Relationships and Safety

Every woman has the right to live her life safely and free of violence. Yet, one in four women in the U.S. experiences violence from an intimate partner. Intimate partner violence includes domestic abuse, sexual assault, verbal and emotional abuse, coercion, and stalking. Pregnancy can be an especially dangerous time for people in abusive relationships. Abuse can often begin or escalate during pregnancy. Physical abuse can cause immediate injury and increase risk for pregnancy complications. Violence and abuse can cause physical and emotional problems that last long after the abuse.

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Tips for Partners, Family, and Friends of Women During their Pregnancy and in the Year After

During pregnancy, and in the weeks and months after pregnancy women go through many physical and emotional changes. Changes are normal, but some could be warning signs of more serious problems. If she says something is wrong, support her. Listen to your friend or family member and encourage her to get medical care if she says something doesn’t feel right.

You can help save her life. Hear Her, Texas.

Serious pregnancy-related complications and deaths can occur, but most are preventable. Below are ways you can help. 

Know the Urgent Maternal Warning Signs

Urgent maternal warning signs are symptoms that may indicate a more serious health problem. This list presents common warning signs a woman may experience during pregnancy or in the year after: 

  • Headache that won’t go away or gets worse over time
  • Dizziness or fainting
  • Thoughts about hurting self or baby
  • Changes in vision
  • Fever
  • Trouble breathing
  • Chest pain or fast-beating heart
  • Severe belly pain that doesn’t go away
  • Severe nausea and throwing up (not like morning sickness)
  • Baby’s movements stopping or slowing during pregnancy
  • Vaginal bleeding or fluid leaking during or after pregnancy
  • Swelling, redness, or pain of a leg 
  • Extreme swelling of hands or the face
  • Overwhelming tiredness

If someone you know is experiencing any of these symptoms, encourage her to contact a health care provider and get help right away.

Learn About Urgent Maternal Warning Signs

Listen to Her Concerns 

We all hope for the very best for our friend or family member. It is also common to underestimate or dismiss the possibility that something might be wrong. When she is sharing her concerns, it’s important to listen to her and Hear Her when she tells you how she is feeling. A woman knows her body best.

If she says that something doesn’t feel right, act. Encourage her to get medical help, right away.

Encourage Her to Get Medical Help

Pregnancy complications are serious and require immediate medical attention. If your loved one says that something doesn’t feel right, she may be experiencing a serious health issue. If she is experiencing an urgent maternal warning sign, encourage her to get immediate medical help. Do not delay. Help her to get the care and answers she needs.

Remind her to tell all health care professionals she talks to that she is pregnant or was pregnant in the last year. Your support can make a difference. You can help save her life.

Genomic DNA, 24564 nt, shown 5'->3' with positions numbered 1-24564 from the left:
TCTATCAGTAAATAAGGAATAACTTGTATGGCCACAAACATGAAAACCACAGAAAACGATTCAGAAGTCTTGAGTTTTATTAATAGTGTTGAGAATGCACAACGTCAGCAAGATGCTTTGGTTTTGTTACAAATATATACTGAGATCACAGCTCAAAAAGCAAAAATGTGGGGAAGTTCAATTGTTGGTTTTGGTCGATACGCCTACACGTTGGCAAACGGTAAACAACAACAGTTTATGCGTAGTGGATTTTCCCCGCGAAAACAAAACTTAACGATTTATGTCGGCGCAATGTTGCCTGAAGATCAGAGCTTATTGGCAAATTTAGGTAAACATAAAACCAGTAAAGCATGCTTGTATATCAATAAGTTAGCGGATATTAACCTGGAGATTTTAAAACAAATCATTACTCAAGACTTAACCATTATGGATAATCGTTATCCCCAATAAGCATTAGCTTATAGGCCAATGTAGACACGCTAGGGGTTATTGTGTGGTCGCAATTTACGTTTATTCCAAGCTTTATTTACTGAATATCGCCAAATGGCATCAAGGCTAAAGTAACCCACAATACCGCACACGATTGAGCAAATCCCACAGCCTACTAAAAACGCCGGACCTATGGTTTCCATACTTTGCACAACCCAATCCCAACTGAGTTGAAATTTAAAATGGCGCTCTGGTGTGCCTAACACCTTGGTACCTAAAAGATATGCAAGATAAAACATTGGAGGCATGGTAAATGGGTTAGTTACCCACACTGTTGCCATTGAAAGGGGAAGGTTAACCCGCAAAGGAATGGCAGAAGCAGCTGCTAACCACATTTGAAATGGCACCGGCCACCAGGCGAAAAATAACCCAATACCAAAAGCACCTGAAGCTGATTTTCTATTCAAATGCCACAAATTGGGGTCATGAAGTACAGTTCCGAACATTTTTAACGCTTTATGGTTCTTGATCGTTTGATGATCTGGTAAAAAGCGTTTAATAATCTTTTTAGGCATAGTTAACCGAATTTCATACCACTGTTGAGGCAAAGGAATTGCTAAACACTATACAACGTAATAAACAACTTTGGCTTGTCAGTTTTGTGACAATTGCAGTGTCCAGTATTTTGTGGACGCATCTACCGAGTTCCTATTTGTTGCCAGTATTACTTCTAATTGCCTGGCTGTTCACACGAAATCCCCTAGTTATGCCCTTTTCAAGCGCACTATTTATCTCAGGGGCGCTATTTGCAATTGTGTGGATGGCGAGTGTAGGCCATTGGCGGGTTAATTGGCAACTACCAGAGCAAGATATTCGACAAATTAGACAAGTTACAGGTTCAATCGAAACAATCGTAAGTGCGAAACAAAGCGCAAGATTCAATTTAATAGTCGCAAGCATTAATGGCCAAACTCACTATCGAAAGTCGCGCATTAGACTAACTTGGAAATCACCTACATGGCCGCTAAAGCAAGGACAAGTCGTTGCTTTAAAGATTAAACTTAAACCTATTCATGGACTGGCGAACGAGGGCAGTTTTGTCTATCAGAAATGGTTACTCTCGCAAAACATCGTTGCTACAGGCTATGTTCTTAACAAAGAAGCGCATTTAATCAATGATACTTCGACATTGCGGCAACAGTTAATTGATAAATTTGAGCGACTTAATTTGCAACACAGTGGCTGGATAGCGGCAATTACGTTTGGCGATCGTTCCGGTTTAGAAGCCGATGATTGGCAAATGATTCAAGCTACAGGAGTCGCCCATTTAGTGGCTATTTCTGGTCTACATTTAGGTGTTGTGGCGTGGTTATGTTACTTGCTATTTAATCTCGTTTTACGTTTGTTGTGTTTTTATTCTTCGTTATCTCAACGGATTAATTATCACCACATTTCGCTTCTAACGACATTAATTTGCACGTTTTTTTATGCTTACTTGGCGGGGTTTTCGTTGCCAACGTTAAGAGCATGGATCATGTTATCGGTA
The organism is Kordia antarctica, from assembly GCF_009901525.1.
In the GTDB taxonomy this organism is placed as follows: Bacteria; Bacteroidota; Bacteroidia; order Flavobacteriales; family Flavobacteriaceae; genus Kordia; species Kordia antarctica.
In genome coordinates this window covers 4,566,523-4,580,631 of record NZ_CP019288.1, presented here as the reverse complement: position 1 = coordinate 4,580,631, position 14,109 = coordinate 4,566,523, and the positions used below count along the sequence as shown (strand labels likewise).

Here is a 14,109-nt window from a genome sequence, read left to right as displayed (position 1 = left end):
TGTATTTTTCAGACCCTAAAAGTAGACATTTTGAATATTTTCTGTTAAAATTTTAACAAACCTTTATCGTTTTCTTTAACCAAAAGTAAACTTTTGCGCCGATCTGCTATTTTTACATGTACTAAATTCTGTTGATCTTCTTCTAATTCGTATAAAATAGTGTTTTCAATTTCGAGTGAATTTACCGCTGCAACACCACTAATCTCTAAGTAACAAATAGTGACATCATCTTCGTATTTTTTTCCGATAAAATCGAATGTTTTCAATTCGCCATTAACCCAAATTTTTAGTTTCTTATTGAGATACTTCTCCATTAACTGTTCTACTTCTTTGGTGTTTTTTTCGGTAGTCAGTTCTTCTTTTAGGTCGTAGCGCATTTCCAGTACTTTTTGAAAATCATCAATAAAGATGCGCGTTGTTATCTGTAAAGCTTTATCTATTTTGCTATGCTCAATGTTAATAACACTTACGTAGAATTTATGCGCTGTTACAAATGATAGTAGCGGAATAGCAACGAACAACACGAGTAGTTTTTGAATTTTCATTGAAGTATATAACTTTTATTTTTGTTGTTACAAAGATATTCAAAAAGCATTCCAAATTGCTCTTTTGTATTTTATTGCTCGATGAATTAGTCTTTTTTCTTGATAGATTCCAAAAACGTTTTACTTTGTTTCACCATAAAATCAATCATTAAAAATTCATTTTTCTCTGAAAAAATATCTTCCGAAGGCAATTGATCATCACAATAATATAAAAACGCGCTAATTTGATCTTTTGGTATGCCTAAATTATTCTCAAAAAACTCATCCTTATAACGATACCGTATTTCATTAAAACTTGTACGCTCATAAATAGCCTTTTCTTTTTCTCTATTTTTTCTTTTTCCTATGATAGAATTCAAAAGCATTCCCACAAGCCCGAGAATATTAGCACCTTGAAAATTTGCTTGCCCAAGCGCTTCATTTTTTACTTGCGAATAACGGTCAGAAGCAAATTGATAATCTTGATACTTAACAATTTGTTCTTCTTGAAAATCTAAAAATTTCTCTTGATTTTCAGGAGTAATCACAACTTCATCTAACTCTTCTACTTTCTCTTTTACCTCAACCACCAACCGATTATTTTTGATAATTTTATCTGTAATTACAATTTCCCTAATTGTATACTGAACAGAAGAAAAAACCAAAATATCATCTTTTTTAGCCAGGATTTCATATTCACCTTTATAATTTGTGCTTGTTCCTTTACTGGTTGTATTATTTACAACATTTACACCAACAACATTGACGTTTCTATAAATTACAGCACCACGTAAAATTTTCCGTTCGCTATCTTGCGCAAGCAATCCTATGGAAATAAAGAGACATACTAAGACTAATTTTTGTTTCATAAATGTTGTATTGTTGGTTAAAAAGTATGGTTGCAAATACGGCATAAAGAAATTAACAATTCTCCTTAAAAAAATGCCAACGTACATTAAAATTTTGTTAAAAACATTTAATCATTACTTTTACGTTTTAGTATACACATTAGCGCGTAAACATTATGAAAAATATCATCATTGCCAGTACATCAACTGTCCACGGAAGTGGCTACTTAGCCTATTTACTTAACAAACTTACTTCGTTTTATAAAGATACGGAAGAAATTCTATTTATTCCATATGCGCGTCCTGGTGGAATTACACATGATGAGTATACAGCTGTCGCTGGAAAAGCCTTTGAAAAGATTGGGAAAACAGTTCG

More ways to support her:

  • Help her contact a health care provider. 
  • Help her brainstorm questions to ask the doctor
  • Offer to go with her to get medical care. 
  • Listen and take notes during her medical visits. 
  • Help her to ask questions during doctor visits.
  • Advocate for her to make every decision about her medical care.
  • Share information with her about urgent maternal warning signs.
  • Encourage her to speak up if something doesn’t feel right. 
  • Check-in with her regularly to find out how she is feeling physically and emotionally. 
  • Remind her you are here to support her and listen to her concerns.
  • Encourage her to go to prenatal and postpartum visits. 
  • Offer to be her advocate by looking-up information she needs.

Use This Guide to Start the Conversation: Hear Her Concerns: "A Guide for Family and Friends to Discuss Maternal Health"


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Flyers and Social Media Resources

Hear Her Texas Testimonial Stories

Read Ashley's Story

Read Brianna's Story

Read Carmen's Story

  • Hyperemesis gravidarum (HG) / Cholestasis of pregnancy
  • English | Spanish


Read Lori's Story

Read Leila's Story

Read All Their Stories

Hear Her Texas Palm Cards

For Women

English 5x7 (PDF)

Spanish 5x7 (PDF)

For Friends and Family

English 5x7 (PDF)

Spanish 5x7 (PDF)

Hear Her Texas Conversation Guides

For Women

English 8.5x11 (PDF)

Spanish 8.5x11 (PDF)

For Friends and Family

English 8.5x11 (PDF)

Spanish 8.5x11 (PDF)

Urgent Maternal Warning Signs


English 11x17 (PDF) (1.74 MB)

English 11x17 (PDF) (HQ) (93.4 MB)


    Spanish Warning Signs Cover

    Spanish 11x17 (PDF) (1.71 MB)

    Spanish 11x17 (PDF) (HQ) (93 MB) 


    Social Media

    Hear Her Texas - Family

    Hear Her Texas - Mother and Baby


    Hear Her Texas - Mother

    Hear Her Texas - Couple

    HEAR and Hear Her Concerns are trademarks of the U.S. Department of Health and Human Services (HHS). Use of these marks by the Texas Department of State Health Services does not imply endorsement by HHS/Centers for Disease Control and Prevention.